A Western Growers “deeper dive” on AgTech Innovation, in partnership with the City of Fresno, Fresno County Farm Bureau, Fresno State Center for Irrigation Technology, Fresno Food Expo, Fresno County Chamber of Commerce, AT&T, and Forbes.

If your venture can provide a novel impact on water technology in the agriculture sector, check this out. Up to eight ventures will be selected on a first-come, first-serve basis to present at 4 PM, March 27 at the Fresno Convention Center.

Presenters will have the opportunity to give a “fast pitch” of up to four minutes and will get real-time feedback from growers. If you’re interested, email Helle Petersen at bluetechvalley@csufresno.edu before Mar. 16.

Panelists scheduled to attend the “Getting Water Tech Flowing for Agriculture” event include:

A.G. Kawamura, former California Secretary of Agriculture
Mayor Lee Brand, Mayor of Fresno
Stuart Woolf, Woolf Farming
Don Cameron, Terranova Farms
Steve Patricio, Westside Produce
Cannon Michael, Bowles Farms
Kevin France, SWIIM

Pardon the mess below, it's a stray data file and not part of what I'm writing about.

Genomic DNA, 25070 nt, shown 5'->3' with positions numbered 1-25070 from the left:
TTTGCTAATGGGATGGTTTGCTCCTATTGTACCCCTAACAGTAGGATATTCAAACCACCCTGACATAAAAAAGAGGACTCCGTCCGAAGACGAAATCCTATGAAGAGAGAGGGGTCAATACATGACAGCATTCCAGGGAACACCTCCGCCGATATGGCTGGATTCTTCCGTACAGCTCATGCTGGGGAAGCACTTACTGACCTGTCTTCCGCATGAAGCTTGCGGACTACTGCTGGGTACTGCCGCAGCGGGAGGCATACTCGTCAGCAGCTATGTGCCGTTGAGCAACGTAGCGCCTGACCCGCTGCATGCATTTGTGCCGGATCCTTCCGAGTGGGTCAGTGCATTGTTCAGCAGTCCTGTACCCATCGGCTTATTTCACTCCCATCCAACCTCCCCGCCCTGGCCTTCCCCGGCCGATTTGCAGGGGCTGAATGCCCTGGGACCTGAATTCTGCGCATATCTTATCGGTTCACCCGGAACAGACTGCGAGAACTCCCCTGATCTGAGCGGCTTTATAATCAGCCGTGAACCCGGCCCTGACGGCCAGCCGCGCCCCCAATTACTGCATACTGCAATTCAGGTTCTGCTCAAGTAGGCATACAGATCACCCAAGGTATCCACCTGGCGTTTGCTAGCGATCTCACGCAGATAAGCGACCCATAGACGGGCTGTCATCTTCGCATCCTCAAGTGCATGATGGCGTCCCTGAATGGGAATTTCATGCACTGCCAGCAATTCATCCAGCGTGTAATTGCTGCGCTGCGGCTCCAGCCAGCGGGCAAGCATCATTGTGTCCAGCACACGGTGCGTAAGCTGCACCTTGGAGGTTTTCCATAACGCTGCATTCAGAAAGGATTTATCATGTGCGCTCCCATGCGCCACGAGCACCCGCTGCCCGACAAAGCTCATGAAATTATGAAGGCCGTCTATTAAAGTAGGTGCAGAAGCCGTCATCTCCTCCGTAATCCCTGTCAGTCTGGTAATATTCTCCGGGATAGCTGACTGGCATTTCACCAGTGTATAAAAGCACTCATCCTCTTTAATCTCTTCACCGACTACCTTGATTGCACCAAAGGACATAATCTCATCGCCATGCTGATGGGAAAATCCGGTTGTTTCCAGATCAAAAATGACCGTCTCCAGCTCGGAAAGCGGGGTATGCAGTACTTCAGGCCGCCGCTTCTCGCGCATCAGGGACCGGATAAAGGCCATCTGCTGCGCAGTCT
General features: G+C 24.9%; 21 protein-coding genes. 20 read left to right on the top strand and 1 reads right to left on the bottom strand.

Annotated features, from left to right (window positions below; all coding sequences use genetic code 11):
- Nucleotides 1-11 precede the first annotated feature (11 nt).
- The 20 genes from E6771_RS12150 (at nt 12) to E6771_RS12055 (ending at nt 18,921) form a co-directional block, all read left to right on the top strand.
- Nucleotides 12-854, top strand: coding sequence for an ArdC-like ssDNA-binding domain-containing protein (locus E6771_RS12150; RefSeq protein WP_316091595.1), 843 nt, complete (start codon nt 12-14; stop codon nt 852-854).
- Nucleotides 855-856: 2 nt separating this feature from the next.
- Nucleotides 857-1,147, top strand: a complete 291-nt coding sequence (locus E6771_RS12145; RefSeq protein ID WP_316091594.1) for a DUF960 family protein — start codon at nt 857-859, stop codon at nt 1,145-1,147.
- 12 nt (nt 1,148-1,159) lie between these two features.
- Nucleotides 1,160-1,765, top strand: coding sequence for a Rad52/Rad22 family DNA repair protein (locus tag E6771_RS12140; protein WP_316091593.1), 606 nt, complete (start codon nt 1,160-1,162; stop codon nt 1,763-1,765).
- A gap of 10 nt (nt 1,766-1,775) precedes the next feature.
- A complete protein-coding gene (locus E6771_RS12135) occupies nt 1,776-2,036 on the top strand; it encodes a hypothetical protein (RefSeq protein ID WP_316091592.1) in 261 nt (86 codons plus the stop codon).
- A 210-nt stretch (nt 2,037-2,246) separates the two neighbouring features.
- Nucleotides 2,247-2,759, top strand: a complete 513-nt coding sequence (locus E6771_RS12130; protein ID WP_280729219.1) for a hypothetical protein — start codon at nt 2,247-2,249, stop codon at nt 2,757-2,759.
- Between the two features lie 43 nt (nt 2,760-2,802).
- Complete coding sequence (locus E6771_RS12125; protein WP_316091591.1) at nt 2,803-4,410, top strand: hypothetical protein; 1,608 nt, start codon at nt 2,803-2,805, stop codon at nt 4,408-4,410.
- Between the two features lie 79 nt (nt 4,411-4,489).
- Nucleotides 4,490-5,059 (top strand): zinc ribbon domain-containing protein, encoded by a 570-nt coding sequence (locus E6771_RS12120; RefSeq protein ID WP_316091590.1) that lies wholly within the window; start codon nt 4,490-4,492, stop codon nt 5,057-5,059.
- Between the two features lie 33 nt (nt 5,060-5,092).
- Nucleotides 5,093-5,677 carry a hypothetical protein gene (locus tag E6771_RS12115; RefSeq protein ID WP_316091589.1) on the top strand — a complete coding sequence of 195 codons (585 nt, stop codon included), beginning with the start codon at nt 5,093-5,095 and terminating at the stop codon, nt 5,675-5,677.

Manu Pillai, Waterbit
Rich Bernier, Simplot
Jedd Forbes, WIldeye
John Jefferson, AT&T
Aaron Magenheim, AgTech Industries
Paul Noglows, Forbes
David Zoldoske, Center for Irrigation Technology & California Water Institute at CSU Fresno
Ryan Jacobson, Fresno County Farm Bureau
Hank Giclas, Western Growers Association

Again, to be considered to pitch at the “Getting Water Tech Flowing for Agriculture,” email Helle Petersen at bluetechvalley@csufresno.edu before Mar. 16.

AgPLUS, partners kick off 2017 Food Processing Expo at Workforce Summit

News Release

February 13, 2017

SACRAMENTO – Central Valley AgPLUS in partnership with California League of Food Processors and Zenith Insurance kicked off the 2017 Food Processing Expo with the Food Processing Workforce Summit on February 7. More than 70 participants attended the event, which addressed the many challenges for Central Valley food processors, including recruiting, training and retaining a strong workforce as well as how human resource managers can keep up with various regulation requirements. Trish Kelly, representing AgPLUS, moderated the morning session which featured an overview of the AgPlus Consortium and the IMCP designation.